I’ve always found the best time to write is while I’m in transit; planes, airports, trains, they’ve always provided me with a neutral ground and enough dead time to properly reflect on things passed, and more importantly, things still to come.
Yet, it’s hard to start reflecting on one journey when you’re not entirely sure you’ve made sense of another. I left snowy Trudeau airport in Canada five months ago to the date, and sometimes it all feels like one giant, drug-induced dream sequence. I’m always gripped with this terrifying feeling that I’m going to wake up one morning in my cramped room in Ottawa, sweating and raving about lunatic tales of a place called Europe. Sometimes it all hits me at once and I’m scared that it never happened at all. The people I’d met imaginary, the places I’d seen just part of some fantasy of the mind.
But despite a few patches of hazy memories, for reasons I’ll keep to myself, I think I can safely say that it did indeed happen, and after nearly 16 hours of non-stop travel, I’m just about halfway to Kigali. I’ve barely slept in days and I look like a rolled up newspaper that’s been dragged by children on the back of a bike through a dirt road.
As I sit in a crowded airport terminal in Qatar, smoking my last cigarette, the empty pack on my lap can’t help but remind me that “Roken is Dodelijk,” and I smile, thinking back on a few months ago when that might as well have been written in Korean for all I understood. It also makes me stop and wonder how long it will be before I find someone else who can read that, or share a laugh with me about Dutch weather or the majesty of stroopwafles.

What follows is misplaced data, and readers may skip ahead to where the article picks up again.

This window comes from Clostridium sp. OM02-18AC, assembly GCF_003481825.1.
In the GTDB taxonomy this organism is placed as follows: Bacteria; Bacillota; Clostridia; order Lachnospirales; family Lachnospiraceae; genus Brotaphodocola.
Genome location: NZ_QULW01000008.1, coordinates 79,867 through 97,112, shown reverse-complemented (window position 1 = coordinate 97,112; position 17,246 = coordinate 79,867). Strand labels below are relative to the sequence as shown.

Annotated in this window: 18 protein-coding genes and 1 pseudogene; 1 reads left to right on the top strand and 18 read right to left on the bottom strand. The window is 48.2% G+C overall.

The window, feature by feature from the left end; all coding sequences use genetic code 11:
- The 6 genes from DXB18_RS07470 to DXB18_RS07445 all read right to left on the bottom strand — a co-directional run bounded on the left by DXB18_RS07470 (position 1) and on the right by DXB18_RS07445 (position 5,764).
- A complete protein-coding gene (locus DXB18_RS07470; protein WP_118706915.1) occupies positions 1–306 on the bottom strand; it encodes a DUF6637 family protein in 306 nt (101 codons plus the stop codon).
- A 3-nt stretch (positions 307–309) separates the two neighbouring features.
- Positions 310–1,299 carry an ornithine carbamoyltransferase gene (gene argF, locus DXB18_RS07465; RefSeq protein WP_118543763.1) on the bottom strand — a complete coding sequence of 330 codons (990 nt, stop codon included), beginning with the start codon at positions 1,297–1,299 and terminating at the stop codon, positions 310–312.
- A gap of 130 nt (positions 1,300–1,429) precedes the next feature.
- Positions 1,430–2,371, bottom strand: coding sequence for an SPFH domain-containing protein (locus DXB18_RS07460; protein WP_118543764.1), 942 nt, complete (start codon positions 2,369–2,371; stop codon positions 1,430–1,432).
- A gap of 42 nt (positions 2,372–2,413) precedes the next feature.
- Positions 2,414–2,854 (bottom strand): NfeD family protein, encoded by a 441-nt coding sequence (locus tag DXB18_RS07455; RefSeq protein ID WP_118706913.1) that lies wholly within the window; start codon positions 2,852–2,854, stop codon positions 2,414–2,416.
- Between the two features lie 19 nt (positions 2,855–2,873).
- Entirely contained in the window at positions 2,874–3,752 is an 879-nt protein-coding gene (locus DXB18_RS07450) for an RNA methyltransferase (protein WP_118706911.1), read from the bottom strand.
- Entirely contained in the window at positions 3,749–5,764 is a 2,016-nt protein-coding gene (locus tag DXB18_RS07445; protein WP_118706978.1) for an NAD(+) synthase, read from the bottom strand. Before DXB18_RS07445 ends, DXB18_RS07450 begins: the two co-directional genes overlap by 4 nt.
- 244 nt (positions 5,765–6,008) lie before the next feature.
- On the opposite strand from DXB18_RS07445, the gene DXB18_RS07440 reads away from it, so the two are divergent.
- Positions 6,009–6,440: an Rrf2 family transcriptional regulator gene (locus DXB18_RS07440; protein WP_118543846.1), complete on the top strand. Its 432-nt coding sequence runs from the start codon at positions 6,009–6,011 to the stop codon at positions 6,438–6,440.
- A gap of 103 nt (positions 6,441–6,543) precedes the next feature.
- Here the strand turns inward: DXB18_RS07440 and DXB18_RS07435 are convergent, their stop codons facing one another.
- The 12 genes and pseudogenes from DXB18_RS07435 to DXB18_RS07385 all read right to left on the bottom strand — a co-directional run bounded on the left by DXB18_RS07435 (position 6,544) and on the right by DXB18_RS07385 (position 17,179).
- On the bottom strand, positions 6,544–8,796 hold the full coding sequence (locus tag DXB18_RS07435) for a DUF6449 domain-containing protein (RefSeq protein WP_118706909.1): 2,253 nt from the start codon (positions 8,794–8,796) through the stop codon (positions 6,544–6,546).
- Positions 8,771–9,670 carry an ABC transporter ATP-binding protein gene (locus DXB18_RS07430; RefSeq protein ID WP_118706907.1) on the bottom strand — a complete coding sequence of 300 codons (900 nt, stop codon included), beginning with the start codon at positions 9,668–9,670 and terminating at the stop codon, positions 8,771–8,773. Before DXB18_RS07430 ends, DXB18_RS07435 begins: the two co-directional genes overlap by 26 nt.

So how do I look back on an experience like studying abroad and try to express it in a few words? How can I ever properly describe the feeling of listening to a folk band over howling winds on the Charles Bridge in Prague, or sipping Turkish coffee and smoking shisha in Istanbul as Arabic chants erupt from the towering minarets of a hundred nearby mosques?
How do I describe those hilarious little awkward linguistic or cultural gaffes that would send us into uproar as we sifted through cryptic, weathered, long-distance care packages filled with foreign foods?
Better yet, how do I describe the feeling as I left the international student residence yesterday morning, knowing that as the doors closed, I would never, in my life, see that same group of faces together again. In a way, despite the madness and sheer depravity that encompassed the period of my exchange, there is a certain poignant finality to it; none of those moments can be re-created or re-enacted, they exist only as themselves, now and forever unchangeable.
So in that regard, maybe I am ready for something new. Nietzsche once said that a true and good European should be stateless, homeless, with no real association to any crown or flag. The only problem with that is that I’m not European, despite being jokingly referred to more than once by my friends as “Euro-Trash.” So where do I fall now? I’m sure as hell not European, but I feel like I’ve lost a certain association with Canada. The patch I so proudly sewed on my overstuffed backpack before I left looks a little less shiny now, a little more torn, hidden behind a thousand low-budget airline and train tags I refuse to remove.
Maybe a time in Kigali might allow me to put all this into perspective. Who am I? Citizen of the world or man without a country to call my own?
Maybe a better idea is to get to Kigali first, and deal with the existentialism later. Sleep, after all, is the only universal evil I can’t seem to do without, at least for now.